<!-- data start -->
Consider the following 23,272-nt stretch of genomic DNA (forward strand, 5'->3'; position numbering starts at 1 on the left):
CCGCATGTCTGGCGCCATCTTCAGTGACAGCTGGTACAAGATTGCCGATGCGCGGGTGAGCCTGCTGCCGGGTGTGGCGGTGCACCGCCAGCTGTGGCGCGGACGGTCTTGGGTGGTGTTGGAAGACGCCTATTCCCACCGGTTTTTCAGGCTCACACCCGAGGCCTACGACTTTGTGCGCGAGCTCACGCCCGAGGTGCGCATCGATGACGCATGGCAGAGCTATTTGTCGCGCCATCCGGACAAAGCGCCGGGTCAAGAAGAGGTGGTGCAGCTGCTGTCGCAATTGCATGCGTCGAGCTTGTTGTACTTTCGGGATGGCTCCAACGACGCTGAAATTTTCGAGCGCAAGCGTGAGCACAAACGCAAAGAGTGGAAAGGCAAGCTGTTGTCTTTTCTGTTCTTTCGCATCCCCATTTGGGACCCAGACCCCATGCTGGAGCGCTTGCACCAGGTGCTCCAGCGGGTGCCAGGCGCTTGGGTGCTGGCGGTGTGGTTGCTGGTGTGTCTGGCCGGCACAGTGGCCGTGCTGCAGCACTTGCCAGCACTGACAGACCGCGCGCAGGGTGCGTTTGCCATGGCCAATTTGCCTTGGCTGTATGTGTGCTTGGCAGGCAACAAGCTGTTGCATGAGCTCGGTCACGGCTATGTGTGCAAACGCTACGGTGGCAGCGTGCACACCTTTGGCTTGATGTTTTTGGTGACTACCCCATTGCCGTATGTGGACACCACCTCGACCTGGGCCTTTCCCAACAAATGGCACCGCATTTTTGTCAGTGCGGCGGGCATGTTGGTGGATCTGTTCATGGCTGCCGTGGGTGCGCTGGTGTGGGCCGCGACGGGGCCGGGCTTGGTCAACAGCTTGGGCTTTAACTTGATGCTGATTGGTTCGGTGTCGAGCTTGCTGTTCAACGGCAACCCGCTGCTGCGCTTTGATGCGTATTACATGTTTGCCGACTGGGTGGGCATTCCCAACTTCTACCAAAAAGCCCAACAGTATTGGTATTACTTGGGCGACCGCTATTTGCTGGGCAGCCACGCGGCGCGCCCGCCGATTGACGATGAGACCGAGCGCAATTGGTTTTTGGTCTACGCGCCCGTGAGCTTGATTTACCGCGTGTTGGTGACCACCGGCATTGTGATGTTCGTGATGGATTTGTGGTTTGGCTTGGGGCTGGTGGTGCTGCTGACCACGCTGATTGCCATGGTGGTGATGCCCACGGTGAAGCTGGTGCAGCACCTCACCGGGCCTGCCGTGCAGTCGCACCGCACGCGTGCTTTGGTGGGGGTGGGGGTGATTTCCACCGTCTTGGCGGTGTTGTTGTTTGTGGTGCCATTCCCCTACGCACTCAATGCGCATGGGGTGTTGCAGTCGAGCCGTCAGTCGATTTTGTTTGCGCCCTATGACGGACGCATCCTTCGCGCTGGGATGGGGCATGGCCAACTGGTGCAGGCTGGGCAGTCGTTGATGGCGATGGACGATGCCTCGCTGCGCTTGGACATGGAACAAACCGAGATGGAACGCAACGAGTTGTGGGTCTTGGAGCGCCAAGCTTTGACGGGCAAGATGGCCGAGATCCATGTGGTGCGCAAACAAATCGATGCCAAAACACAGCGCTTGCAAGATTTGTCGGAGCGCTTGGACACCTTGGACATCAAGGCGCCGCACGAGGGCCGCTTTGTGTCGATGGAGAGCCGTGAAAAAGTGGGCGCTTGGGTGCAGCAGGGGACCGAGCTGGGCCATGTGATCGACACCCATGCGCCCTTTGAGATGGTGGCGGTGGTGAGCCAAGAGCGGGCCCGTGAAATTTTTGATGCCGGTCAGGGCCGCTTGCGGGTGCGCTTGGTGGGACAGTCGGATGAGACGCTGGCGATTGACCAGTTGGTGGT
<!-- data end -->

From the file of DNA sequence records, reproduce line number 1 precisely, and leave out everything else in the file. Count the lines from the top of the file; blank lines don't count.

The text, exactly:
Consider the following 23,272-nt stretch of genomic DNA (forward strand, 5'->3'; position numbering starts at 1 on the left):